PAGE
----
Lisa Wrazidlo

Lisa Wrazidlo Headshot

Lisa Wrazidlo was born on the Bad River reservation located in northern Wisconsin, making her a Wisconsin native to the core.   And like so many Wisconsin youth, her family had a long term plan for her to earn a college degree at UW-Madison.

“I spent my summers on the University of Wisconsin-Madison campus taking classes to prepare me for the upcoming school year, making friends, and learning about the university and college,” Wrazidlo reflected about the expectation that had become a part of her.  “I decided to come to UW-Madison because of the status and prestige of the University, the full-scholarship, and, honestly, because it was all I knew.”

When the time came, going to college at UW-Madison was all she had hoped and expected it would be.

“Academically I was challenged and was afforded the opportunity to learn from amazing professors. Socially I made a lot of great friends that supported me throughout my time on campus and beyond. The PEOPLE Program served as my support system, kept me “in line”, and provided me with professional development—which has been crucial post-graduation. More than anything, though, the program gave me a chance. There is no other program (that I am aware of) on campus that actively seeks to serve or recruit native students. We are more often than not forgotten.”

And life happens. Who’ll be there to help us through?

When Lisa’s mother was diagnosed with cancer in her last semester, she immediately went home. While she attended to what she had to do, the PEOPLE counselors and American Indian Student Academic Services advisor worked with her professors and the Dean’s office to keep her on track to graduate.

“I was so close to earning my diploma. Of course, I still had a lot to do in regards to keeping up with my work and remaining responsible—but without that initial help I am sure I would have not been as strong had I had to do it all on my own. I probably would have dropped that last semester—and postponed graduation until the next semester, which would have ruined my attendance in law school in the fall.

Although PEOPLE bridged a critical gap for her, there is a desperate need for service expansion in the areas of cultural adaptation and creating an inclusive climate that bridges the distance between Madison and the Northwoods, as well as a sense of belonging for Native students on campus. But these needs didn’t diminish the joy of graduating.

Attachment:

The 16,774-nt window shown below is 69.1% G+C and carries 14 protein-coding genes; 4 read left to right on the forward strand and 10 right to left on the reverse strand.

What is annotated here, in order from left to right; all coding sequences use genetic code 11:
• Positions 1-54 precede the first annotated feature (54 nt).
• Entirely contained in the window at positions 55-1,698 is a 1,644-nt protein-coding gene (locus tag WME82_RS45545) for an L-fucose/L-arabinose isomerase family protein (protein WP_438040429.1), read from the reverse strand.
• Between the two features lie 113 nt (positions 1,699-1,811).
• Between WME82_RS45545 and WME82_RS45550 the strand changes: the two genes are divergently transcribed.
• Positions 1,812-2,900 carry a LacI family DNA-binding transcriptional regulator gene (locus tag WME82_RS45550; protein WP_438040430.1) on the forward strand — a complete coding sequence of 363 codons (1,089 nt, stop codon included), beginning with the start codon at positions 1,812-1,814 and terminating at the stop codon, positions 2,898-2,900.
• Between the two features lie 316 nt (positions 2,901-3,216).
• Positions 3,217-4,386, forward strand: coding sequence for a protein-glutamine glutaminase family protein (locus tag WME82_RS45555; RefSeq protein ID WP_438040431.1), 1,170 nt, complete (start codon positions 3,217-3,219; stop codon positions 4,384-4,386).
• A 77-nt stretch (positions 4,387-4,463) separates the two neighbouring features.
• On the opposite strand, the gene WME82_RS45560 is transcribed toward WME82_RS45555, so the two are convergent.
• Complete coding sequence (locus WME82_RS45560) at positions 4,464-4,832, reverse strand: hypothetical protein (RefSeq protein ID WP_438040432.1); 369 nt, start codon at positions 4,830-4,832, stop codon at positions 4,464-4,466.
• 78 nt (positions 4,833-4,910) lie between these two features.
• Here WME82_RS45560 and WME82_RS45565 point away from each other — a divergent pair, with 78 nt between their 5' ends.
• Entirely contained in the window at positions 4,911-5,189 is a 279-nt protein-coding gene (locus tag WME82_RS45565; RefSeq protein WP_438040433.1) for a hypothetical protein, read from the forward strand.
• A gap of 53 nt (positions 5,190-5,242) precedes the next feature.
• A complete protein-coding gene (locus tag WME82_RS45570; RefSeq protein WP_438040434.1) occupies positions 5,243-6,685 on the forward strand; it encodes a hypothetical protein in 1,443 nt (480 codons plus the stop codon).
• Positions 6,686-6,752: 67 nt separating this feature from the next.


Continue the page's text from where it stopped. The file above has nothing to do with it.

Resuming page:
“It feels amazing to make my mother’s 22 year old dream come true. I am the first in my family to graduate and the only to go on to attend law school. I had so many struggles in undergrad—and I made it. It is an honor and a huge accomplishment—but I know it cannot stop there. I have so much more to do.”

Lisa is now a a law student at the University of Arizona James E. Rogers College Of Law on a full tuition scholarship in Tucson, Arizona, where she is focusing on Indigenous Peoples Law, Indigenous Human Rights law, and Environmental Law.

“I have already began plans to give back. Once I am out of law school I will be creating a scholarship program for Bad River, Red Cliff, Lac Courte Orielles, and Lac du Flambeau high school youth who are accepted into the PEOPLE Program,” she said. “I think that giving back or supporting the program is important because had it not been for PEOPLE I would have not been afforded the many opportunities that I was given—nor would I have developed the confidence and belief in myself and my abilities. Furthermore, it is important to strengthen our communities by giving youth confidence, hope, and a dream. A lot of students where I am from are not given confidence or hope and as thus not allowed to dream.

“It is an important value within my culture to use individual talents for the betterment of the community and I am blessed to have been a part of a program that is built upon the motto “lift as you climb”. If, and whenever I am able, I would love to give back directly to the program.”